What is Plural Futures?
Plural Futures is a foresight project by Daniel Riveong to help bring awareness and educate organizations, decision makers, and the wider public understand and use strategic foresight in innovation, risk management, and strategy.
Who is Daniel Riveong?
Daniel is a Futures and Foresight Practitioner based in San Sebastian, Spain with a focus on Future of Food and Post-Capitalism and using non-dominant (non-Western) and participatory futures methods. He is the Futures and Foresight Capability Lead at NGFP at the School of International Futures (SOIF). See more here
>> Future of Food
- Foresight Advisor at the Mycelium Gastronomy
- APF Winner for the “Towards Personalized Gastronomy” report for the Basque Culinary Center
>> Non-Dominant Futures Methodologies
>> Participatory Futures
- Co-founder of the Participatory Futures Global Swarm Co-Op
Who Uses Foresight?
Strategic Foresight has its root in military planning, government planning, and the energy industry. Today, foresight tools are used by a diverse range of organizations.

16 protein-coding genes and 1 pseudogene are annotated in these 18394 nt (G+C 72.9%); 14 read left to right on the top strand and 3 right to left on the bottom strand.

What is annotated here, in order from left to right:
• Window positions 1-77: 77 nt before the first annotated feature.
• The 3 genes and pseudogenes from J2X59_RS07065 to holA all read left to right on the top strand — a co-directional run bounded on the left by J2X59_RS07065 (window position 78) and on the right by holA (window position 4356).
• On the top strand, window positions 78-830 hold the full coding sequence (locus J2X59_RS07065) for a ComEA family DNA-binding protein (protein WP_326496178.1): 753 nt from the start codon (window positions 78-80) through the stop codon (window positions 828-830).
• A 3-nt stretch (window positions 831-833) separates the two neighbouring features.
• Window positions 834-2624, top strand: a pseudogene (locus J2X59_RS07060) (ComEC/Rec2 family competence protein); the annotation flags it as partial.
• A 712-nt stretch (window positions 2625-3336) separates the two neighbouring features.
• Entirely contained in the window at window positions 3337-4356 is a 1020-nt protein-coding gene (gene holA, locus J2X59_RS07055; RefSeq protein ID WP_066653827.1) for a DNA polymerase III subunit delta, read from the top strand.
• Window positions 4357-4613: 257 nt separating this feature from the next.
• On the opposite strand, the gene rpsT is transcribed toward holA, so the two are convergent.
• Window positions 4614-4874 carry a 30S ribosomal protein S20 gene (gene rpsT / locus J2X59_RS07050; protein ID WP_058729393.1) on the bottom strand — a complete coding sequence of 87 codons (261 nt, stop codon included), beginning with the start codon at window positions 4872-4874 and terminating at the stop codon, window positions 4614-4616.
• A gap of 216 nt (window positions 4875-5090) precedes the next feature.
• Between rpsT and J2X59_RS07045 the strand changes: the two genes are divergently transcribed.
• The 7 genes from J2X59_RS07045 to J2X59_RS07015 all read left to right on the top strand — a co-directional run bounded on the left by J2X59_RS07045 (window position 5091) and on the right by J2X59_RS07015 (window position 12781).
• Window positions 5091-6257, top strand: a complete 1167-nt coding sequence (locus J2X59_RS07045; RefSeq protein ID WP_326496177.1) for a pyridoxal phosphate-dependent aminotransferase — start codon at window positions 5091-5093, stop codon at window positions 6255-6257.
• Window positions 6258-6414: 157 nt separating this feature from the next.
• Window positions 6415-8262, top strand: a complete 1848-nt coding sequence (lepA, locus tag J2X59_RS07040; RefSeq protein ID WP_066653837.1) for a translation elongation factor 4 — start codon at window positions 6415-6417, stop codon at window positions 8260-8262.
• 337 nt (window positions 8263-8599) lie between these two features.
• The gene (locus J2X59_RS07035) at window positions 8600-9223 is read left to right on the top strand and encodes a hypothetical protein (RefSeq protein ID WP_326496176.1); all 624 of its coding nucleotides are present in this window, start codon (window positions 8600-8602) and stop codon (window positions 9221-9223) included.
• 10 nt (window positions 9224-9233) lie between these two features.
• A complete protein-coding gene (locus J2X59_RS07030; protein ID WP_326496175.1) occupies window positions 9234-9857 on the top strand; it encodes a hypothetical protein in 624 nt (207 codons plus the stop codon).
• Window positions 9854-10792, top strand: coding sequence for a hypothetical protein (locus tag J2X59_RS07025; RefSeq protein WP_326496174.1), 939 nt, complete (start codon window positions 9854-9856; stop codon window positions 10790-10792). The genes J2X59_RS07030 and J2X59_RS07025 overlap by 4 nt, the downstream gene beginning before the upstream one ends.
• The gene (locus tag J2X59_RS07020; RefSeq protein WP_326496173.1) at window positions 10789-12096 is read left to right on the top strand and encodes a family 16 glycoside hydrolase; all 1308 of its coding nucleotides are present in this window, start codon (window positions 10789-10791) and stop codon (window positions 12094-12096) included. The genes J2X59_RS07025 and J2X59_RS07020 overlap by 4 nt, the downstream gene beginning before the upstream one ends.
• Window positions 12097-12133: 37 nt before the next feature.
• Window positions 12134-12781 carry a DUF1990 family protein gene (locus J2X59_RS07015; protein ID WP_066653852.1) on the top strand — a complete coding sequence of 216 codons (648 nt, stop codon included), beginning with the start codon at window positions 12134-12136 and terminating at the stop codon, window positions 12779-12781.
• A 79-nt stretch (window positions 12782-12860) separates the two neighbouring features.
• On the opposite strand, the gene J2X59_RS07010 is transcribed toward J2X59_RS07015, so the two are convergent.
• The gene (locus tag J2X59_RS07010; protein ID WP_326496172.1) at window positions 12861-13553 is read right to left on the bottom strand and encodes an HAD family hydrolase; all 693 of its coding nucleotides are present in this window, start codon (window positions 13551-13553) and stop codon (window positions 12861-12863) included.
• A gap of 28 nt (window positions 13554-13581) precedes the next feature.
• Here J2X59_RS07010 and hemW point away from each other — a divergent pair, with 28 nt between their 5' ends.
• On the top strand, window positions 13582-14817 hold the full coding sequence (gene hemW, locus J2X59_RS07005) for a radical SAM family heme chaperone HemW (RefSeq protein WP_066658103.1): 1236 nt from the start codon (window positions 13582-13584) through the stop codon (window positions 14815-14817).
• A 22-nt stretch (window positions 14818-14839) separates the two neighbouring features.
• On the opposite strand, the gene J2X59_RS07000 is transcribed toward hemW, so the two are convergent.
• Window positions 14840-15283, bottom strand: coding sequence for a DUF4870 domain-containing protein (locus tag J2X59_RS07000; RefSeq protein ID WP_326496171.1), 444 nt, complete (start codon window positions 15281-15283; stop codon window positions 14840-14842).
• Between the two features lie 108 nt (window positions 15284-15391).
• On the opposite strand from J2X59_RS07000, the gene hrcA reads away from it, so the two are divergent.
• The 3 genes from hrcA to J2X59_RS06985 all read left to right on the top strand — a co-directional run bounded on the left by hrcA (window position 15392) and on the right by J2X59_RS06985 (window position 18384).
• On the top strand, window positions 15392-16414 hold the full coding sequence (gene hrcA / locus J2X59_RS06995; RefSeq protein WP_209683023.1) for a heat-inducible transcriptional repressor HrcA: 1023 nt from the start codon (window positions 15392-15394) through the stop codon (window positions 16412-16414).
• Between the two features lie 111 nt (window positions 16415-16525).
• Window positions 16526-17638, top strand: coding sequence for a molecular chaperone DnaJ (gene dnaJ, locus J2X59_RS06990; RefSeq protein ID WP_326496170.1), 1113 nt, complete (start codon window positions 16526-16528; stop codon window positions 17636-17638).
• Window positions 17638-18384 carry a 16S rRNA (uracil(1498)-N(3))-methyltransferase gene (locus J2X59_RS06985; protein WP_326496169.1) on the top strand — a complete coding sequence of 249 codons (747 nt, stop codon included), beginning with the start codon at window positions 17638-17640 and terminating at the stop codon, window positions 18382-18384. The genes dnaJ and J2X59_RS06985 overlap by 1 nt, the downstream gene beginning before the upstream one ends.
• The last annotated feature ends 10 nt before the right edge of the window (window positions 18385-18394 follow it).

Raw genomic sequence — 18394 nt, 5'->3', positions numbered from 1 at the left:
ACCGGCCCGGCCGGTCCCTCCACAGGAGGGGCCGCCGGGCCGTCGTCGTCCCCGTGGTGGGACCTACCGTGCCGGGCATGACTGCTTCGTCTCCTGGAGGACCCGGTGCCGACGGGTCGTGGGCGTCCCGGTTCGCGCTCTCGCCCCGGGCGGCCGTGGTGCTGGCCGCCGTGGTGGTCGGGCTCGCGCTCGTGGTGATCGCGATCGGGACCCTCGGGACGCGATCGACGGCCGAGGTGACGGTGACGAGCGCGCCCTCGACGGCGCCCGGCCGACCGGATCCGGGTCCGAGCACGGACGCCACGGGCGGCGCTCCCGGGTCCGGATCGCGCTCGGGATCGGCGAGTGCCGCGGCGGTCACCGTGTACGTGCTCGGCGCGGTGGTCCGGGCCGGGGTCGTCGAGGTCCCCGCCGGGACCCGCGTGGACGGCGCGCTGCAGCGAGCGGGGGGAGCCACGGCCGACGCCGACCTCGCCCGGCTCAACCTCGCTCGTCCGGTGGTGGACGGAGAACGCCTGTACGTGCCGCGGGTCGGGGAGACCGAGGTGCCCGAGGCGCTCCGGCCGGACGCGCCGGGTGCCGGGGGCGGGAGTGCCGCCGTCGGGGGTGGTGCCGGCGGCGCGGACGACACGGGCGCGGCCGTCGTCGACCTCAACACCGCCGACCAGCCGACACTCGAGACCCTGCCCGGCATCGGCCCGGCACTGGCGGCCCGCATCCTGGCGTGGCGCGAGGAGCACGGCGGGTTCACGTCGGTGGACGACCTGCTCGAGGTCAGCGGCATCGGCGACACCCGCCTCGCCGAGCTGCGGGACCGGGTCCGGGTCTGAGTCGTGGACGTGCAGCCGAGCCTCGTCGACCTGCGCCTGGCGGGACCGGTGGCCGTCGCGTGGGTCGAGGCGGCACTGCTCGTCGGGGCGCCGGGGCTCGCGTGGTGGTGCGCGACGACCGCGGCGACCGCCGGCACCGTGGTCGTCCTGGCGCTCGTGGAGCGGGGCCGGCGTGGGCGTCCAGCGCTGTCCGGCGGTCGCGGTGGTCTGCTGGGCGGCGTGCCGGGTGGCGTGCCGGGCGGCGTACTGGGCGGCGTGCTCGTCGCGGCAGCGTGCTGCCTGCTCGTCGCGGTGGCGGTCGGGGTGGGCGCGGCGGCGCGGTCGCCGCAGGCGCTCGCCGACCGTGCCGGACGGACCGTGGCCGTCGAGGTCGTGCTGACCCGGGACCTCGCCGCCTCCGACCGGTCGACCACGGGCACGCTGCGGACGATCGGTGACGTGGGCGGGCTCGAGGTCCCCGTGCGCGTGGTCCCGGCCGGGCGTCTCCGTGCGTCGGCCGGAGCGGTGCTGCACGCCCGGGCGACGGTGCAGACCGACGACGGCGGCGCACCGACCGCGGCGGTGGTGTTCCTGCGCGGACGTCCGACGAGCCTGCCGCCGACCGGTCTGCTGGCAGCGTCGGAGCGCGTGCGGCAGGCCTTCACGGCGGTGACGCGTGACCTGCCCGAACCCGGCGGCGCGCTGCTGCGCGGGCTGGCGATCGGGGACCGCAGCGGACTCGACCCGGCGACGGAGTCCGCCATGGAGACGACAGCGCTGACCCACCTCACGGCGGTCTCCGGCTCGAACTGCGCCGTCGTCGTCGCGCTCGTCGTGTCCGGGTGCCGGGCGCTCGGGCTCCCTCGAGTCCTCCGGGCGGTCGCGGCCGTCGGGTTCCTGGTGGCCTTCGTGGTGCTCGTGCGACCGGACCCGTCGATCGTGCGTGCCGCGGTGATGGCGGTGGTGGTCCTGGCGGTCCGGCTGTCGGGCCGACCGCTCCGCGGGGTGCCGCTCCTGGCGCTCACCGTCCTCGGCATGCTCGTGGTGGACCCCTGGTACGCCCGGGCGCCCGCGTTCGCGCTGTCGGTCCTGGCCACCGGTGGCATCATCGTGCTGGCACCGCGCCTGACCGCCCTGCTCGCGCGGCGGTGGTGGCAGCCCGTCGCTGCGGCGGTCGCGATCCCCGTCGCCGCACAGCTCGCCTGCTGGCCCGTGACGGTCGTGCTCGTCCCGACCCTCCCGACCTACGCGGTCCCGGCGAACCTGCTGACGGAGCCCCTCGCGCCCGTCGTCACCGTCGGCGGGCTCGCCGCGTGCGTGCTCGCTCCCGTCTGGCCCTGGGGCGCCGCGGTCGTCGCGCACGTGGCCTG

Organizations with foresight capabilities include: international consultancies (Deloitte), urban design (Arup), and international organizations (UN).
See a sample of some of foresight & futurist jobs posted by international organizations.
See our values
Why "Plural" and "Futures"
Open Visions, Opens Innovation
Plural Futures acknowledges that the present is plural. Depending on your gender, class, geography, or cultural heritage, the present and your future is different. When thinking strategically about the future – both its opportunities and risk – these difference voices are critical to ensure we have a robust exploring of possibilities and new innovations.
The future is already colonized. Googling the “future” brings up images of robots, soaring skyscrapers, and humanoid robots. But by exploring the plurality of possibilities, new disruptive ways of thinking of the future and progress open-up.
We are all involved in the futures creating process. Plural Futures seeks to go beyond the voices at technology or design conferences, but bring in perspectives of change and the future from marginalized or otherwise uncommonly heard voices.